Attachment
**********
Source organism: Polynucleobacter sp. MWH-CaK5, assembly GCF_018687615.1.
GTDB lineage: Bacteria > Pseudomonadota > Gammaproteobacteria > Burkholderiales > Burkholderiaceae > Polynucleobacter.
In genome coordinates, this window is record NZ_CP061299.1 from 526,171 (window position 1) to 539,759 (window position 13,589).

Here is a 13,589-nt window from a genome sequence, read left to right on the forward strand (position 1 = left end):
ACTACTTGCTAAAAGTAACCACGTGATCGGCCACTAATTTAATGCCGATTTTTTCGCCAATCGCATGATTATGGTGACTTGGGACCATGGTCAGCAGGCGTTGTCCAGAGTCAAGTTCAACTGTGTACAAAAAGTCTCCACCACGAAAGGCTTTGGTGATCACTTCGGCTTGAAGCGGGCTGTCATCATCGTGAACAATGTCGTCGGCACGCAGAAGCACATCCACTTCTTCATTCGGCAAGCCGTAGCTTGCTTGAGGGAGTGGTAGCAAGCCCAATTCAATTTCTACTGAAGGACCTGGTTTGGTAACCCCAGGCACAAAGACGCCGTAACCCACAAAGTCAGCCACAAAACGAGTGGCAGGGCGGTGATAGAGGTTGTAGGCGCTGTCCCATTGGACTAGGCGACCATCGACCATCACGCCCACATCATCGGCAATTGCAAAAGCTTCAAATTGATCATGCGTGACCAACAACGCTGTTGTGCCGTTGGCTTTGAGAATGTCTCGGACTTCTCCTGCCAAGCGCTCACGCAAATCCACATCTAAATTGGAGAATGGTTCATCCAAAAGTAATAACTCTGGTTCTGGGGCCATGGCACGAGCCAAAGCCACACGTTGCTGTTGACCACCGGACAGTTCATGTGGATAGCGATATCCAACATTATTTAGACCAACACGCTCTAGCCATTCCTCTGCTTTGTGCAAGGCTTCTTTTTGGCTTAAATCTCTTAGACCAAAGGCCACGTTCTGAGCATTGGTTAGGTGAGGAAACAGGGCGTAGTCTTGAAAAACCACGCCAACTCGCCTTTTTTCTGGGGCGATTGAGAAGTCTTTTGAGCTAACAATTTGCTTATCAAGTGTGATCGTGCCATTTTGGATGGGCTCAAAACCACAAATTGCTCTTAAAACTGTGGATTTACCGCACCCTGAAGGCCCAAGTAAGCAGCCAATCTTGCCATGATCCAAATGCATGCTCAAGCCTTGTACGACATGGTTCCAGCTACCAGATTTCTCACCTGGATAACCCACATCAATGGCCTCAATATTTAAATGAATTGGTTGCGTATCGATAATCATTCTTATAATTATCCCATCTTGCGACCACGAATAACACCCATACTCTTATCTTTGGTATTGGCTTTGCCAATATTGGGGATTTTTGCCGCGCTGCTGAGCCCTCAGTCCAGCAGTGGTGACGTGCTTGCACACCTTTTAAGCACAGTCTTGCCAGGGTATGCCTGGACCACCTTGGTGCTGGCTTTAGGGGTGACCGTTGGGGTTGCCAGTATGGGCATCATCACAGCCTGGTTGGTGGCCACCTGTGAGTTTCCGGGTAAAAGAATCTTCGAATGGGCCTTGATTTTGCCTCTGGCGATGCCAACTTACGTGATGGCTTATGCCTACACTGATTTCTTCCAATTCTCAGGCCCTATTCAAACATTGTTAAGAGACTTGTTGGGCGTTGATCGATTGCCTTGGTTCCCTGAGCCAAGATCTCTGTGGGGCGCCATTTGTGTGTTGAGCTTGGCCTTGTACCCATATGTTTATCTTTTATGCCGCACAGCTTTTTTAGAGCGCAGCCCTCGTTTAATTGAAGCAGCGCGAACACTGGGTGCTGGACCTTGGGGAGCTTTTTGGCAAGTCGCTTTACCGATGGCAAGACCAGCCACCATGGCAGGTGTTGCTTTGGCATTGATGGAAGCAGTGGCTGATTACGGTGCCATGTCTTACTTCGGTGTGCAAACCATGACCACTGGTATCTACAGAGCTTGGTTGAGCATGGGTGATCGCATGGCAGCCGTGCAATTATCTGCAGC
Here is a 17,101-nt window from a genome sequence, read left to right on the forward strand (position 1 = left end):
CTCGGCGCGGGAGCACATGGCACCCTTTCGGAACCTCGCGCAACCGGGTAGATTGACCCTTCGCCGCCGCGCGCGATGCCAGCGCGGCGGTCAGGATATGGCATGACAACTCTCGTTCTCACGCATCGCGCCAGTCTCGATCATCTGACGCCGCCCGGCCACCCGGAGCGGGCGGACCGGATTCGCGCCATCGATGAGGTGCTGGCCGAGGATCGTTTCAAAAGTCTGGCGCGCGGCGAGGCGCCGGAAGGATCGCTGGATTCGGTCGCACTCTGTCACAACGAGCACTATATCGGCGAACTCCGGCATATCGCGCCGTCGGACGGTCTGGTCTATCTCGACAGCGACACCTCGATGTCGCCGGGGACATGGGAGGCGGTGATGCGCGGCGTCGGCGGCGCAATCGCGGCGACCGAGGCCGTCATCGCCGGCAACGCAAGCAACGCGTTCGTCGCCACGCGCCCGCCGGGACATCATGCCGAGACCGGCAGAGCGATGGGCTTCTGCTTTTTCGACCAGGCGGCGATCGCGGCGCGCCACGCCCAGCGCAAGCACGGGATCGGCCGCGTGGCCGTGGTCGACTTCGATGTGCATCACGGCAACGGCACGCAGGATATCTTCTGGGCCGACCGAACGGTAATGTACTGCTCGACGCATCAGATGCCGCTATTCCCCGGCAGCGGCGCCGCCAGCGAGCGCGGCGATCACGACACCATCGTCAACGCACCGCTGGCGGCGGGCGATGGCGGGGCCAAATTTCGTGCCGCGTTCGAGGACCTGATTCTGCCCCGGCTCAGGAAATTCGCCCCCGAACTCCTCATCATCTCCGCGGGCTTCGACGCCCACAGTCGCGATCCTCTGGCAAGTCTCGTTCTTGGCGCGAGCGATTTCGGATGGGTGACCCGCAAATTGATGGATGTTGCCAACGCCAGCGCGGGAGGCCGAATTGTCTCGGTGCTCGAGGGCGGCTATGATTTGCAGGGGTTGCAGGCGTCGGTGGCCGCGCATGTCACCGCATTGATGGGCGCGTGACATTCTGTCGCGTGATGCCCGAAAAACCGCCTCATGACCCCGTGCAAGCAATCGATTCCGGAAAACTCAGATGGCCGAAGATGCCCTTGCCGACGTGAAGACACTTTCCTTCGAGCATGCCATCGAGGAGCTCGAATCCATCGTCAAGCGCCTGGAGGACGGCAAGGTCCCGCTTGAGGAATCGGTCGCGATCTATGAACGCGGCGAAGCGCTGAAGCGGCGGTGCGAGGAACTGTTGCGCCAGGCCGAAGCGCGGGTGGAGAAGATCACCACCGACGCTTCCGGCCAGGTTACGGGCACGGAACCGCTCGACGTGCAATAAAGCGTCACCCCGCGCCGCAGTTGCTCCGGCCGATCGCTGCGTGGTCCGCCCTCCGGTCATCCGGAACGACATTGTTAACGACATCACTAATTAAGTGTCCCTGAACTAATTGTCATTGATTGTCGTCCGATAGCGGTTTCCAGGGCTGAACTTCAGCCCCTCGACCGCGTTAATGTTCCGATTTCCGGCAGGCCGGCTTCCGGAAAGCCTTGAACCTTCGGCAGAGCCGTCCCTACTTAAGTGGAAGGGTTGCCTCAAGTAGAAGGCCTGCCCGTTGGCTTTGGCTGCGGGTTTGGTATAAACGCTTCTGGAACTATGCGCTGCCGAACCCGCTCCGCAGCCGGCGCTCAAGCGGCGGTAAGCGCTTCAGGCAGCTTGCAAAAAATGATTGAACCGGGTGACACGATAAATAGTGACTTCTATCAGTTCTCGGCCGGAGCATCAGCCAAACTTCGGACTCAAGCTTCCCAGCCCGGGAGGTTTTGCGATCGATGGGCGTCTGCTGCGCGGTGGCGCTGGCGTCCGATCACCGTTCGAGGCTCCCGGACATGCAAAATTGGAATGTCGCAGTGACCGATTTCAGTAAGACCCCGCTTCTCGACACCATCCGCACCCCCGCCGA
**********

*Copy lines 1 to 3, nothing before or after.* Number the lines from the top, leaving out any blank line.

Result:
Source organism: Polynucleobacter sp. MWH-CaK5, assembly GCF_018687615.1.
GTDB lineage: Bacteria > Pseudomonadota > Gammaproteobacteria > Burkholderiales > Burkholderiaceae > Polynucleobacter.
In genome coordinates, this window is record NZ_CP061299.1 from 526,171 (window position 1) to 539,759 (window position 13,589).